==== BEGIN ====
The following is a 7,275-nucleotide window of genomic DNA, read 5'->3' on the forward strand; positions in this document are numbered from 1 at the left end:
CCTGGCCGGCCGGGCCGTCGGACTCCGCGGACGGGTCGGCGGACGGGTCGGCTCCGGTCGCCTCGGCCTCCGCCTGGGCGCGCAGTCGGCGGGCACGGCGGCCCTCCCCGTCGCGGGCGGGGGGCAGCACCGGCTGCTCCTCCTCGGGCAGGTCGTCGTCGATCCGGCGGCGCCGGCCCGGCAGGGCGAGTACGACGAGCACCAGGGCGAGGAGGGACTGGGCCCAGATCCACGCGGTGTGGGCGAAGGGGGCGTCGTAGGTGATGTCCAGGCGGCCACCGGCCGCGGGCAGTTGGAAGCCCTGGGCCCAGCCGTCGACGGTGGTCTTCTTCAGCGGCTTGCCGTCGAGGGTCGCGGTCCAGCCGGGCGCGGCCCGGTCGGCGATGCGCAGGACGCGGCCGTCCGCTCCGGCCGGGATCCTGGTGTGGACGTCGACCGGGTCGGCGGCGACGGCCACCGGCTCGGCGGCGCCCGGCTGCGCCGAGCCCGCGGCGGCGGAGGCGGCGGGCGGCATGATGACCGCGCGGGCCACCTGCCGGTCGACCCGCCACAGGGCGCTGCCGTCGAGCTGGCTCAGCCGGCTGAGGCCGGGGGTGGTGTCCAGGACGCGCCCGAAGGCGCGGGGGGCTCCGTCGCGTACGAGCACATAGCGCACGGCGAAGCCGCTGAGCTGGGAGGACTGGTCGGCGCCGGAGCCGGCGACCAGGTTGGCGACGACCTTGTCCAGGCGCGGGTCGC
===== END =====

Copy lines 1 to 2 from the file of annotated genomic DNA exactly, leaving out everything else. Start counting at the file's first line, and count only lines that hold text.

The following is a 7,275-nucleotide window of genomic DNA, read 5'->3' on the forward strand; positions in this document are numbered from 1 at the left end:
CCTGGCCGGCCGGGCCGTCGGACTCCGCGGACGGGTCGGCGGACGGGTCGGCTCCGGTCGCCTCGGCCTCCGCCTGGGCGCGCAGTCGGCGGGCACGGCGGCCCTCCCCGTCGCGGGCGGGGGGCAGCACCGGCTGCTCCTCCTCGGGCAGGTCGTCGTCGATCCGGCGGCGCCGGCCCGGCAGGGCGAGTACGACGAGCACCAGGGCGAGGAGGGACTGGGCCCAGATCCACGCGGTGTGGGCGAAGGGGGCGTCGTAGGTGATGTCCAGGCGGCCACCGGCCGCGGGCAGTTGGAAGCCCTGGGCCCAGCCGTCGACGGTGGTCTTCTTCAGCGGCTTGCCGTCGAGGGTCGCGGTCCAGCCGGGCGCGGCCCGGTCGGCGATGCGCAGGACGCGGCCGTCCGCTCCGGCCGGGATCCTGGTGTGGACGTCGACCGGGTCGGCGGCGACGGCCACCGGCTCGGCGGCGCCCGGCTGCGCCGAGCCCGCGGCGGCGGAGGCGGCGGGCGGCATGATGACCGCGCGGGCCACCTGCCGGTCGACCCGCCACAGGGCGCTGCCGTCGAGCTGGCTCAGCCGGCTGAGGCCGGGGGTGGTGTCCAGGACGCGCCCGAAGGCGCGGGGGGCTCCGTCGCGTACGAGCACATAGCGCACGGCGAAGCCGCTGAGCTGGGAGGACTGGTCGGCGCCGGAGCCGGCGACCAGGTTGGCGACGACCTTGTCCAGGCGCGGGTCGC